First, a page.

Answering the Question “Why Did You Leave Your Last Job?”

Answering the Question “Why Did You Leave Your Last Job?”

One question you can almost always count on hearing in an interview is why you left your previous job.  Whether you were laid off, fired, or left by choice, the question must be answered thoughtfully because the reasons for leaving a past job are used as a gauge for your stability in future jobs.

Prepare an answer that will draw positives from the experience and tie that to how you are the best candidate for this job.  Pay special attention to your body language and tone when answering.

  • Never badmouth your previous employer.  There are a million reasons why this shouldn’t be done, but one of the most convincing is your interviewer will wonder what you might say about them in the future.
  • Explain truthfully why you were let go or left
  • Do not lie; this will inevitably be uncovered
  • Keep the explanation short and to the point

If you were fired for cause:

  • Tell why you did not meet your previous employers requirements and, most importantly, what you learned.
  • If you don’t believe the cause was fair, avoid negativity! Instead of how your abilities were misperceived, explain how you will avoid that in the future.
  • Emphasize how you’ve grown through this episode.
  • Example: I struggled with a challenging project and, when it failed, I was let go. I learned that I need to ask for support sooner and be clear when a project is not on track.
  • Example: I wasn’t effective at conveying the long-term value of my sales strategy, which cast doubt on my abilities and I was let go. I learned that I need to be far more clear about my objectives and the time frame for meeting them.

If you were laid off in a reduction in force:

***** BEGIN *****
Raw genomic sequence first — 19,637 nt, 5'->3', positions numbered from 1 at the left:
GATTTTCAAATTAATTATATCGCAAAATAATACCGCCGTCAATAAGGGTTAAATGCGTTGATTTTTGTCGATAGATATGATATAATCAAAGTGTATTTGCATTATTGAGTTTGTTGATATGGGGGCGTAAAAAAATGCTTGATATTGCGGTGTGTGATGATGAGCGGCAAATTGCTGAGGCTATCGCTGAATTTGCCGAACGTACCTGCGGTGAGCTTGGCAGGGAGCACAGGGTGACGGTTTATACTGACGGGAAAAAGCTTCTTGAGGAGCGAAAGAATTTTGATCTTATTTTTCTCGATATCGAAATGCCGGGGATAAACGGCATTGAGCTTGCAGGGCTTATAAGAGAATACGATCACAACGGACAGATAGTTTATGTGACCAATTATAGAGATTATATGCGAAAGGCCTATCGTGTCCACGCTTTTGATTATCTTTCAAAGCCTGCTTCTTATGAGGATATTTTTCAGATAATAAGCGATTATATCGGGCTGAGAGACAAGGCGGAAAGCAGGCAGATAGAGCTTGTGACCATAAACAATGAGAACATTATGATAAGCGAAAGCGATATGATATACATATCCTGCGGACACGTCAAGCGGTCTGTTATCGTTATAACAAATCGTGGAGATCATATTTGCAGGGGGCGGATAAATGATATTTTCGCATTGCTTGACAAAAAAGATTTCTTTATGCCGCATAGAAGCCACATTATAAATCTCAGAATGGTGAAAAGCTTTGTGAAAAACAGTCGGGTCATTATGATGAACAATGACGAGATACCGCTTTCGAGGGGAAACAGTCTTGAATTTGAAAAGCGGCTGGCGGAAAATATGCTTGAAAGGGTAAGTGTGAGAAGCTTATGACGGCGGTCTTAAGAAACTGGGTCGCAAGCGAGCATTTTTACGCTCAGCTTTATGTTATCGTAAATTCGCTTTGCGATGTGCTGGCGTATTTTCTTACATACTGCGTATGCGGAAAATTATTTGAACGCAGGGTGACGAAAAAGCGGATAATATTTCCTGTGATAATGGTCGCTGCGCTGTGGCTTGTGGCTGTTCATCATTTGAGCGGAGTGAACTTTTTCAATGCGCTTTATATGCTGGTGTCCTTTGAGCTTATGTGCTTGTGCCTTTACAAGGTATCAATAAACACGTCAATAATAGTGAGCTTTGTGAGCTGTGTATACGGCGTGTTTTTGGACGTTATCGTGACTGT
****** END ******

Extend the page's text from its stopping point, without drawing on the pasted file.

• Briefly explain the challenges the company faced
  • Put your layoff in the context of the bigger picture. For example, how widespread the layoff was or how hard the economy hit your industry but keep your explanation brief
  • Focus on the positives of being able to explore new opportunities. Never say you now realize how much you disliked the past job or how relieved you were to be let go.
  • Example: I was laid-off from my last position when our department was eliminated due to corporate restructuring
  • Example: The leisure industry was battered by the economic downturn. After surviving two rounds of layoffs, I was ultimately laid off when my entire department was eliminated.

If you left because you were not happy at the company:

  • Do not go into details about your issues
  • Give a simple explanation of your desire to go in a new direction and to look for different type of growth
  • Example: Working in an environment with high standards around ethics and product quality is a priority for me. I left my last position to explore opportunities where I can use my skills in an environment that matches that priority.
  • Example: Top leadership had ideas about what it would take to succeed that didn’t match with how I want to be using my skills so I chose to leave in order to find a better match.

Craft each answer to bring out your ability to solve problems and create value for this employer.

How you answering this interview question can set the tone for the rest of the interview.  Set a positive tone by coming prepared with answers that will represent the value you will bring to the company.

Read more:

Handling Tough Interview Questions

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